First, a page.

Bird life on Lewa is prolific – from the impressive ostrich to the soaring falcons, you will see some of the most hidden gems on you safari at the top of the trees.

Visit Lewa

With gentle rolling hills and natural, unspoilt beauty, Lewa offers guests the trip of a lifetime with its unforgettable combination of scenery, superb game viewing, excellent hospitality and conservation education.

Lewa has one of the highest wildlife densities in Kenya including 12% of the country’s black and white rhinos, and the world’s single largest population of Grevy’s zebra. The Conservancy is also the best place to spot herds of elephants and buffalo, giraffes, lions, cheetahs, more than 400 species of birds and if lucky, a pack of wild dogs!

More than just a safari…

Lewa is extremely proud of its continued practice of responsible tourism where funds raised are reinvested back into our core programmes. Therefore by visiting Lewa you will not only be signing up for a great African adventure, you will also directly contribute towards wildlife conservation and community development.

Funds from tourism raise a third of Lewa’s annual revenue, crucial funds that are used in our various conservation and development outreaches.

Lewa Wildlife Conservancy Things to Do

The diversity of activities available on Lewa is one of the many things that make for a most unforgettable experience. Guests are spoilt for choice here on the Conservancy. From the moment your aircraft lands, the adventure begins.

We have a team of local dedicated staff who are more than ready to share their intimate knowledge of this land and its wildlife. They will also ensure that your stay at Lewa is both comfortable and memorable.

Activities on the Lewa Wildlife Conservancy:
Game Drives
Wildlife variety and densities on Lewa make any drive an adventure. Lion, leopard, cheetah, elephant, impala, buffalo, black and white rhino. The list is long and the experience memorable. All drives are done by local experienced guides in open four-wheel drive vehicles.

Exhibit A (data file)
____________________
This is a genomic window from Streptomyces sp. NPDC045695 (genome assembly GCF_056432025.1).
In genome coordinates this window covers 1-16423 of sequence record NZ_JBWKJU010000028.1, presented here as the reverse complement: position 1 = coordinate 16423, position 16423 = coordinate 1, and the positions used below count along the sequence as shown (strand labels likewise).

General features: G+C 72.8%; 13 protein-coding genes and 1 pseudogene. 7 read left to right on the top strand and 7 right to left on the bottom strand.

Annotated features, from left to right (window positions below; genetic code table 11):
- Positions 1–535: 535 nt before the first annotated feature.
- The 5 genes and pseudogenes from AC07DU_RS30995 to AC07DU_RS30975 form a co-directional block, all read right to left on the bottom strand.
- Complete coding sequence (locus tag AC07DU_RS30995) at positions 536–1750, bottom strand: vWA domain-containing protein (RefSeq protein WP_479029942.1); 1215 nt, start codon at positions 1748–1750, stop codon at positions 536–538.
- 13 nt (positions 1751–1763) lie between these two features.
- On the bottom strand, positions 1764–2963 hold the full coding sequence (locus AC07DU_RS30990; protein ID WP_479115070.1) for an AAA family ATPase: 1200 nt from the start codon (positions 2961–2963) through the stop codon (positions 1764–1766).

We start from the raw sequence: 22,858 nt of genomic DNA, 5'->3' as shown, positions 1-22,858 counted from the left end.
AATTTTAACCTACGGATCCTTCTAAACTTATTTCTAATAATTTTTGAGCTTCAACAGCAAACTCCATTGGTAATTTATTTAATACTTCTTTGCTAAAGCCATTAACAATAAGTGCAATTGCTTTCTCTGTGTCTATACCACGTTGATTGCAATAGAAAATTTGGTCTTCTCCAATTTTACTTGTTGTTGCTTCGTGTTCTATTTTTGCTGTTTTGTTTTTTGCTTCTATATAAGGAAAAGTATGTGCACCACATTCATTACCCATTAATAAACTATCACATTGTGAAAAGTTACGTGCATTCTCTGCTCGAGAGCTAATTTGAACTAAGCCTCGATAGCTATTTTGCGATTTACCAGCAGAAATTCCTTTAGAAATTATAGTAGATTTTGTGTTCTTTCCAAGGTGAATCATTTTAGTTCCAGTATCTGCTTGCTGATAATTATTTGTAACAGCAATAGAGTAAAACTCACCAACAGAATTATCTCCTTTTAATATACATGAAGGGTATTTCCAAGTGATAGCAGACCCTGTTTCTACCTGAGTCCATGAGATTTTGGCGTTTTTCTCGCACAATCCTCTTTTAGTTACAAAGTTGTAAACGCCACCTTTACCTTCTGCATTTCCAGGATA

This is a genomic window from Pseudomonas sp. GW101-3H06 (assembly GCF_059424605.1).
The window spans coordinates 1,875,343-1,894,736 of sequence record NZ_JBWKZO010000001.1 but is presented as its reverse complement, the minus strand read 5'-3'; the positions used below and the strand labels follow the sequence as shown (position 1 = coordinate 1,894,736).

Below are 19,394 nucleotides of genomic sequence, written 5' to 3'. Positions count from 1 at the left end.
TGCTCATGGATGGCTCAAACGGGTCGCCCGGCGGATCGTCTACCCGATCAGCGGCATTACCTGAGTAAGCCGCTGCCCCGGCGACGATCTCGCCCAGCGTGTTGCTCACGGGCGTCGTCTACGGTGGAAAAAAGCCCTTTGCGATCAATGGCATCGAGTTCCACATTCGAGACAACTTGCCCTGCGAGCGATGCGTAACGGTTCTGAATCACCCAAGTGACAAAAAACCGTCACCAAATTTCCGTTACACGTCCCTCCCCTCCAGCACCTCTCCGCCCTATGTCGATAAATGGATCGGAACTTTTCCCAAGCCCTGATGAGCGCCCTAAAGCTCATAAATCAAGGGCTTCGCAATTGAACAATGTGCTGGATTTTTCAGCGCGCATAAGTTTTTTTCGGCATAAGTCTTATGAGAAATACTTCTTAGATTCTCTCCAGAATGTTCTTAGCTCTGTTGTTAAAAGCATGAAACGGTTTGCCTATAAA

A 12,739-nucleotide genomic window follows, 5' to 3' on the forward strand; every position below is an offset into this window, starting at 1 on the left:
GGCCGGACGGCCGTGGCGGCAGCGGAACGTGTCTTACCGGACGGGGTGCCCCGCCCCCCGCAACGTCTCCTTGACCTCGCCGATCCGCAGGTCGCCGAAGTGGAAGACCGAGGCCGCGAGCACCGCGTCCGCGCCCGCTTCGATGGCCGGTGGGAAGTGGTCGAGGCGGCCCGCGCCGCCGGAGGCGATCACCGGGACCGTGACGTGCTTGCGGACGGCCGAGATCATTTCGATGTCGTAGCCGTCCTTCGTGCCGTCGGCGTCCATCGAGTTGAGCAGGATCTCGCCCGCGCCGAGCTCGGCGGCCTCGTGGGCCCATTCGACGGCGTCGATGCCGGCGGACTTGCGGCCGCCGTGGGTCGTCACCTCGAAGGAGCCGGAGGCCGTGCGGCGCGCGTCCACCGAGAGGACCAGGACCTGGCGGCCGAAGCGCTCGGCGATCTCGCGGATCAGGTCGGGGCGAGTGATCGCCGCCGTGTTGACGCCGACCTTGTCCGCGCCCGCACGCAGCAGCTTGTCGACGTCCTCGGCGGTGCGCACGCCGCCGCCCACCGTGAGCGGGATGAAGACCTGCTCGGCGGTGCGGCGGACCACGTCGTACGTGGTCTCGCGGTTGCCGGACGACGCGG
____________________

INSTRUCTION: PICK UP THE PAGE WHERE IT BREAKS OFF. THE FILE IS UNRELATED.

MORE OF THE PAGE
Bird Watching
For the keen bird watcher, the sight and sound of the close to 350 bird species is an absolute delight. Do bring along your bird book and you will enjoy marking the birds off your list.
Bush Walks
Viewing wildlife on foot, accompanied by our local armed guides, provides an up close and personal interaction with the wildlife and flora and fauna available. This experience is one of the areas that make Lewa a truly unique safari destination.
Massage & Beauty Treatments
Viewing wildlife on foot, accompanied by our local armed guides, provides an up close and personal interaction with the wildlife and flora and fauna available. This experience is one of the areas that make Lewa a truly unique safari destination.
Game Viewing from the Blinds
Sit quietly in one of our wildlife blind and watch elephant, impala, waterbuck and many other come to drink water in the nearby marsh.
The best way to watch the African sun go down in the horizon is with a cocktail in your hand!
Bush Meals
Drive, walk or ride to a secluded area in the wild. The mouth-watering local dishes, the roaring bonfire for chilly evenings and enchanting Maasai dancers are recipe for a memorable meal.
Educational Tours on the History and Day-to-Day Operations of the Conservancy
Whether it’s a visit to the pre-historic archeological site, a local school, water project or feeding a baby rhino there are plenty of activities that will peak your interest for a behind the scenes look at the conservancy operations.
Extra Activities:

  • Visits to the Maasai Cultural Village
  • Visit to Lake Rutundu on Mt. Kenya for a fly-fishing excursion
  • Day trips to the adjoining Ngare Ndare Forest to look for the elusive Columbus monkey population and to learn about the indigenous flora and its local uses
  • Wilderness Trails hosts and flies the only open cockpit biplane in East Africa which will take you around the conservation areas of northern Kenya. It is a truly magical experience and very much returns you to the “Out of Africa” era. The pilot, Will Craig, has over 5,000 hours experiance flying mostly in the Lewa area and can show you how the conservation project is improving and positively affecting the local communities. For more information on the bi-plane, please contact wilderness@lewa.org.

The Lewa Experience

It takes only a few moments after arriving on Lewa, the heart of northern Kenya, to appreciate the extraordinary beauty and staggering biodiversity that has thrived in this area for centuries. However, beneath the pristine landscape and flourishing animal populations, this place exists as the result of the commitment, generosity, vision and compassion of human beings that have seen the potential for the shared sustainable existence of people and wildlife.